Happy September to you! Each year I find myself surprised at how fast we get to this point in the summer. Every educator I spoke with was looking forward to a mega-recharge this summer as most of us had been going steadily since March 2020 (summer 2020 found the need for intense Covid planning). I am hoping that your recharge process happened, and your energy is re-focusing towards your students!
I wanted to start by giving a shout-out to Dave Conley and Dr. Chris Thurber for their Summer Seminar Series workshop with the Status Café on 8/18!
“In the well crafted 90 minute workshop that David and Christopher presented, I came away having participated in a dynamic conversation and had activities to use in my classroom that provide examples and active engagement. Thank you NEALS for inviting educators into this experience and for continuing to create opportunities for us to grow as humans and educators!”
~Jennifer Pytleski, Performing Arts Chair and Theatre Director at Darrow School in New Lebanon, NY.
We are diving back into a year with an inkling of a more typical school year in terms of schedule. While it is important to continue with pandemic support, other items on school agendas will start to come back into focus. Two of the items on Miss Hall’s agenda are looking at the way we use meetings, and more importantly, really examining our assessment policies. In the 2008 Edutopia article titled Why is Assessment Important?, they connect the questions of “Are we teaching what we think we’re teaching” and “Are students learning what they are supposed to be learning”. While this article and interview are a worthwhile read, I can’t help but get stuck on the phrase “supposed to be learning”. Joe Feldman, author of 2018’s Grading for Equity (which I highly recommend checking out), encourages us to rethink our “inherited” grading strategies which he has found “perpetuate disparities that have been going on for years by race, income, education, background, language” (Harvard EdCast, 2019).
It would be difficult to say that assessment is not valuable. Assessment allows us to see what students know, allows us to help prescribe for the students’ futures, and allows us to get a sense of whether we are teaching effectively or not. Assessment will not be going away during my lifetime, nor should it. The more important questions that we need to wrestle with are “Why do we assess?” and “How do we assess?” our students. The most poignant question I have given my colleagues to navigate is “should you give a student a summative assessment when you know that the student isn’t ready?”. The most common reason when someone answers yes, is that my colleague has mapped out their curriculum, and that when they get to the end of the lesson, the students need to take an assessment to demonstrate (read: prove) what they have learned. My response is invariably some iteration of “that seems to indicate that you feel all students learn at the same pace”. No educator has ever responded to that question with “of course all students learn at the same pace!”. All of this leads into my hopes for my colleagues, both near and far. Here are my challenges for your assessment strategies this year.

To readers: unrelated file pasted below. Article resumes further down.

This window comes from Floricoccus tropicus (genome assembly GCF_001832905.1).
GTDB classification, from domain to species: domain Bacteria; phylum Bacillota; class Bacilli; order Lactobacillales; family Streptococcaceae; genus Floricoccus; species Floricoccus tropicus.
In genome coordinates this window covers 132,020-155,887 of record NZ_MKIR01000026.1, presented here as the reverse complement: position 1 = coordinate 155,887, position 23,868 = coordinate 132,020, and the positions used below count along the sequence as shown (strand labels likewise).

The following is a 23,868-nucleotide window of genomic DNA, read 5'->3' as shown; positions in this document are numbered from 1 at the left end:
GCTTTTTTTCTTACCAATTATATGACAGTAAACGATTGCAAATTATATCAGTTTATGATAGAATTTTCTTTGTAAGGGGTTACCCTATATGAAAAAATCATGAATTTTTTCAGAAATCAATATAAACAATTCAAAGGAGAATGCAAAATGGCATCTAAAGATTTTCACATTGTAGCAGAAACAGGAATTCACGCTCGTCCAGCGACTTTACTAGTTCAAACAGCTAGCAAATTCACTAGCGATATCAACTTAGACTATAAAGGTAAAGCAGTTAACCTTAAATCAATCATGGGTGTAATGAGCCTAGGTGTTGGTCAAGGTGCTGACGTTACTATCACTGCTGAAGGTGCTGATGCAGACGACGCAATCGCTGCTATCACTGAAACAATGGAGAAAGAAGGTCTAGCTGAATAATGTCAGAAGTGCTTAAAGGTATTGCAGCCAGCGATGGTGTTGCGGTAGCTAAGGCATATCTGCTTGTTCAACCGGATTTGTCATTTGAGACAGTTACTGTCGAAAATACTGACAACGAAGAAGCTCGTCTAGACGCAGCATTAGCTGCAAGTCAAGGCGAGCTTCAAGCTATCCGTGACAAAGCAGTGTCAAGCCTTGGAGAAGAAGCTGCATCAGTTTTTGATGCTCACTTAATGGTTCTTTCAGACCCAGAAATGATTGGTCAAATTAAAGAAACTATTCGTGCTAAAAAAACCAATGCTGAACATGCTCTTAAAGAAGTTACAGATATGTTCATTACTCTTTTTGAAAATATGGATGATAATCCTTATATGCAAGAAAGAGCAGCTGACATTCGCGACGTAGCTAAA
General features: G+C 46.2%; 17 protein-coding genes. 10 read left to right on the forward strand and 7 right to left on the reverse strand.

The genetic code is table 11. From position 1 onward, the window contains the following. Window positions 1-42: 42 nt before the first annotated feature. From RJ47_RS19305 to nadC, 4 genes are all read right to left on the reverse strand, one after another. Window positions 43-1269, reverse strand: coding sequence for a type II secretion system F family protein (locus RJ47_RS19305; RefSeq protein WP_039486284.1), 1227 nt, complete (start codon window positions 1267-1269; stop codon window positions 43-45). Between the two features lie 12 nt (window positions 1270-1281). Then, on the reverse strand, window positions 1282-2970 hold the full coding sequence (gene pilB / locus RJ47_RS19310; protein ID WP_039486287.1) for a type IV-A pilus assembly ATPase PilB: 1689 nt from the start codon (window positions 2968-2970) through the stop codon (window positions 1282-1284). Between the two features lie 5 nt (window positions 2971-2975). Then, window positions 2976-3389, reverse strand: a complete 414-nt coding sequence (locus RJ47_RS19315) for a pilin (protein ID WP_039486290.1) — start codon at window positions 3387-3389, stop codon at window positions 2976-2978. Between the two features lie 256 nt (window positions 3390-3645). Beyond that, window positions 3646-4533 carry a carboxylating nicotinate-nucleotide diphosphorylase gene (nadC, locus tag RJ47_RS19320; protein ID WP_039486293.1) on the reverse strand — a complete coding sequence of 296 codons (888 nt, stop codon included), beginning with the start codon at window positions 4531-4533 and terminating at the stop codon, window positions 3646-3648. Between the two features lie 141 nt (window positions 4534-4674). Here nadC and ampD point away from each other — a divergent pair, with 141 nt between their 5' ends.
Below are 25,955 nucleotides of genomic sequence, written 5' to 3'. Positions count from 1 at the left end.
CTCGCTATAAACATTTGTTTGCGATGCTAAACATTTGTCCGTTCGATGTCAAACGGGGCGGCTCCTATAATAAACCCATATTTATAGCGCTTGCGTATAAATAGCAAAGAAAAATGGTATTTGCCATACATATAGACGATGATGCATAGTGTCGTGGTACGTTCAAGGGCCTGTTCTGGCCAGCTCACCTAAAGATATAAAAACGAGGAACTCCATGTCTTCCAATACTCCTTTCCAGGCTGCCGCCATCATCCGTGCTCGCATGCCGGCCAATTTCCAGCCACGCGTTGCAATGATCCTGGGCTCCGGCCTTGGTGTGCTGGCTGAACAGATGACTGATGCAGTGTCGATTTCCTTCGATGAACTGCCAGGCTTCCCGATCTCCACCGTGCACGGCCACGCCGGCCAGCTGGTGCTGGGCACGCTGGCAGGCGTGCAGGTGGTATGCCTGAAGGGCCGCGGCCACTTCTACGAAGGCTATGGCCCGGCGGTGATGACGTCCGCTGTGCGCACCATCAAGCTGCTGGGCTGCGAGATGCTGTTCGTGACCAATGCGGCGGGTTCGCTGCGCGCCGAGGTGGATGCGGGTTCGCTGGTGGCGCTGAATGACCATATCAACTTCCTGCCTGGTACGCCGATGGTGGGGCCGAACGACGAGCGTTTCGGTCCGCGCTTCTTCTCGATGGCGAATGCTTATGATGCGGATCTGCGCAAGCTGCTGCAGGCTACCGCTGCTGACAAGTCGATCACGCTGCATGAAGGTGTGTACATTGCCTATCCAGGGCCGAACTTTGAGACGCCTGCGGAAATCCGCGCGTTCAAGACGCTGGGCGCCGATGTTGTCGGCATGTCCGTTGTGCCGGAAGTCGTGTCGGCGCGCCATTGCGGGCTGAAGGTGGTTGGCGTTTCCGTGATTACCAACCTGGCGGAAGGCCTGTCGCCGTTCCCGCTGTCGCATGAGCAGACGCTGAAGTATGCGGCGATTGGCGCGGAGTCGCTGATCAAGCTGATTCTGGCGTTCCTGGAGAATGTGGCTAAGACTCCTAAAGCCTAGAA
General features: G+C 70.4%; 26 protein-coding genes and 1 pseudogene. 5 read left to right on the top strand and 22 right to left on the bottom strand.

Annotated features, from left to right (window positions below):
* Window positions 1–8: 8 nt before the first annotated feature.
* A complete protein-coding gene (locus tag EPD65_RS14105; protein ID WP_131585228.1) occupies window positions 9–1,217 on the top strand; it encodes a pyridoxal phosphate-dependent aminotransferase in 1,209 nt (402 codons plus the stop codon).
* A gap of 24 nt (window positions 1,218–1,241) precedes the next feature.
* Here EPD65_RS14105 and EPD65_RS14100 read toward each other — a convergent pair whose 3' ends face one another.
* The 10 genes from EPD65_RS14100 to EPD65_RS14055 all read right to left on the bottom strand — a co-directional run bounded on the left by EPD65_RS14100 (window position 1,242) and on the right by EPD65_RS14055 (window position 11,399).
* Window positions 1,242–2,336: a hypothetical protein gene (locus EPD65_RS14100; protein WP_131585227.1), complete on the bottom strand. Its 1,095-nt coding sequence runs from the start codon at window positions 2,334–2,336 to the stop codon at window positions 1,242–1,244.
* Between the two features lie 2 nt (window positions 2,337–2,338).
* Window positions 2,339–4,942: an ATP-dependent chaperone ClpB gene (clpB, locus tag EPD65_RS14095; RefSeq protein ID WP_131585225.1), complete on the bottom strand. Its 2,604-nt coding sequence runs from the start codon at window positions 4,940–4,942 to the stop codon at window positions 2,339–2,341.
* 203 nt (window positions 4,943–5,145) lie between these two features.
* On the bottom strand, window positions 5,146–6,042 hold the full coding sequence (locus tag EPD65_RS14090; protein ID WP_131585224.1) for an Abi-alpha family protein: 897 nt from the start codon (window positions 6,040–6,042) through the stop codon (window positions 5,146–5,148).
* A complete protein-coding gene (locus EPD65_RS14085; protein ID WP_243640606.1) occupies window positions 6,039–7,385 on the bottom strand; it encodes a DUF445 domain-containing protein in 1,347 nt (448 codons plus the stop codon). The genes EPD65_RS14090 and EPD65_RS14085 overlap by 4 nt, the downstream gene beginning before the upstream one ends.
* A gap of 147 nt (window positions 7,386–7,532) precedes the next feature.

1.Use Formative Assessments
This is the bread and butter of how an educator knows where their students are at. Frequent, low-stakes, and informal assessments are the best way to get a sense of your students’ knowledge. Entry and exit slips give you a real time sense of where they are at. Check the oil using a dipstick, try having the student write a letter to a friend about a concept. Try having informal interviews with your students, casual conversations can help identify any misconceptions that they may have.
2. Do it Differently
Please allow students to demonstrate their knowledge and understanding using different mediums. If you like to give traditional tests on paper, try to think about a student giving their answers orally or having them write their answers on the board. If a student needs to write an essay, couldn’t they also deliver that work in presentation format? Try changing the setting in which you give your students an assessment, can you go outside or to a different part of the building?
3. Post-test Conferences
Try to have a post-test conference with a student if you are unsure of an answer that they have given. The first thought tends to be: grade the question as is, giving partial credit for an answer. I would actually encourage you to meet with the student before the grade is assigned so that the student can clear up any confusion in their answer.
4. Allow for Retakes
I really encourage you to allow for retakes of an assessment whenever it is possible. Using the growth mindset “not yet” allows us to support students arriving at the material at their own pace. I can’t honestly remember the last time I missed the mark on something for my boss where they didn’t ask me to redo it, so why can’t we view our students in the same light?
Boom! There are four challenges that I believe will help us get closer to getting this thing called assessment correct! Where do you see the most opportunity in these challenges? How many can you act on?
Thanks for listening,